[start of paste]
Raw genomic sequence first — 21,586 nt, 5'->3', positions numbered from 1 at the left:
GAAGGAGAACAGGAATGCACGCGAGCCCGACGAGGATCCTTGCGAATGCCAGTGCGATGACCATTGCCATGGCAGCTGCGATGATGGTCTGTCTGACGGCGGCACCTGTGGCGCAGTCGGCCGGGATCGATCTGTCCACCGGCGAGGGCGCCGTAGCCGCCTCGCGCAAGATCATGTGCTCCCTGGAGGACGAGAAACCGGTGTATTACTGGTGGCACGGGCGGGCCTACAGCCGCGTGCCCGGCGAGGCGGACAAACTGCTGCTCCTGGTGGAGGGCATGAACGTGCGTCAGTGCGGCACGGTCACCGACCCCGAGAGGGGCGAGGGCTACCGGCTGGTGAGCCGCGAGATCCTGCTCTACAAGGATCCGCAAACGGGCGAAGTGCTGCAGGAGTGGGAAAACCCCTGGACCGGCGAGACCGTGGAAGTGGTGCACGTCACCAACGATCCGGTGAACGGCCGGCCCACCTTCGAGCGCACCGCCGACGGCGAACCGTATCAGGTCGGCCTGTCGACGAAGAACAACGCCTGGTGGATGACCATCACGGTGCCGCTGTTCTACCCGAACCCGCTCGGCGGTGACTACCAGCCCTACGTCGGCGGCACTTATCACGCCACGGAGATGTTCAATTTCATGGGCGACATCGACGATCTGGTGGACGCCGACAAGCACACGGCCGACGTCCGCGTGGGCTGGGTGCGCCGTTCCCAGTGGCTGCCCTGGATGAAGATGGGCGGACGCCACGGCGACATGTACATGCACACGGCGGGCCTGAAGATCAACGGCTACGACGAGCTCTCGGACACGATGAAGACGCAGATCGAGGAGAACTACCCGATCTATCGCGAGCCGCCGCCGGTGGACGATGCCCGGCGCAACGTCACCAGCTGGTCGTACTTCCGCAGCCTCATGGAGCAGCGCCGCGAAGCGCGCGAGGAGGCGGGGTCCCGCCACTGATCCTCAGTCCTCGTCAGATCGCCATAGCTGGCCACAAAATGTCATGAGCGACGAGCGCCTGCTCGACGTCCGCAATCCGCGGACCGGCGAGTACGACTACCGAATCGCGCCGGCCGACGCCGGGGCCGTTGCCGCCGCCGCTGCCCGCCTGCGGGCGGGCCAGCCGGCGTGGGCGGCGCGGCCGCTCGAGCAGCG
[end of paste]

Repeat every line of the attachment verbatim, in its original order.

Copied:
Raw genomic sequence first — 21,586 nt, 5'->3', positions numbered from 1 at the left:
GAAGGAGAACAGGAATGCACGCGAGCCCGACGAGGATCCTTGCGAATGCCAGTGCGATGACCATTGCCATGGCAGCTGCGATGATGGTCTGTCTGACGGCGGCACCTGTGGCGCAGTCGGCCGGGATCGATCTGTCCACCGGCGAGGGCGCCGTAGCCGCCTCGCGCAAGATCATGTGCTCCCTGGAGGACGAGAAACCGGTGTATTACTGGTGGCACGGGCGGGCCTACAGCCGCGTGCCCGGCGAGGCGGACAAACTGCTGCTCCTGGTGGAGGGCATGAACGTGCGTCAGTGCGGCACGGTCACCGACCCCGAGAGGGGCGAGGGCTACCGGCTGGTGAGCCGCGAGATCCTGCTCTACAAGGATCCGCAAACGGGCGAAGTGCTGCAGGAGTGGGAAAACCCCTGGACCGGCGAGACCGTGGAAGTGGTGCACGTCACCAACGATCCGGTGAACGGCCGGCCCACCTTCGAGCGCACCGCCGACGGCGAACCGTATCAGGTCGGCCTGTCGACGAAGAACAACGCCTGGTGGATGACCATCACGGTGCCGCTGTTCTACCCGAACCCGCTCGGCGGTGACTACCAGCCCTACGTCGGCGGCACTTATCACGCCACGGAGATGTTCAATTTCATGGGCGACATCGACGATCTGGTGGACGCCGACAAGCACACGGCCGACGTCCGCGTGGGCTGGGTGCGCCGTTCCCAGTGGCTGCCCTGGATGAAGATGGGCGGACGCCACGGCGACATGTACATGCACACGGCGGGCCTGAAGATCAACGGCTACGACGAGCTCTCGGACACGATGAAGACGCAGATCGAGGAGAACTACCCGATCTATCGCGAGCCGCCGCCGGTGGACGATGCCCGGCGCAACGTCACCAGCTGGTCGTACTTCCGCAGCCTCATGGAGCAGCGCCGCGAAGCGCGCGAGGAGGCGGGGTCCCGCCACTGATCCTCAGTCCTCGTCAGATCGCCATAGCTGGCCACAAAATGTCATGAGCGACGAGCGCCTGCTCGACGTCCGCAATCCGCGGACCGGCGAGTACGACTACCGAATCGCGCCGGCCGACGCCGGGGCCGTTGCCGCCGCCGCTGCCCGCCTGCGGGCGGGCCAGCCGGCGTGGGCGGCGCGGCCGCTCGAGCAGCG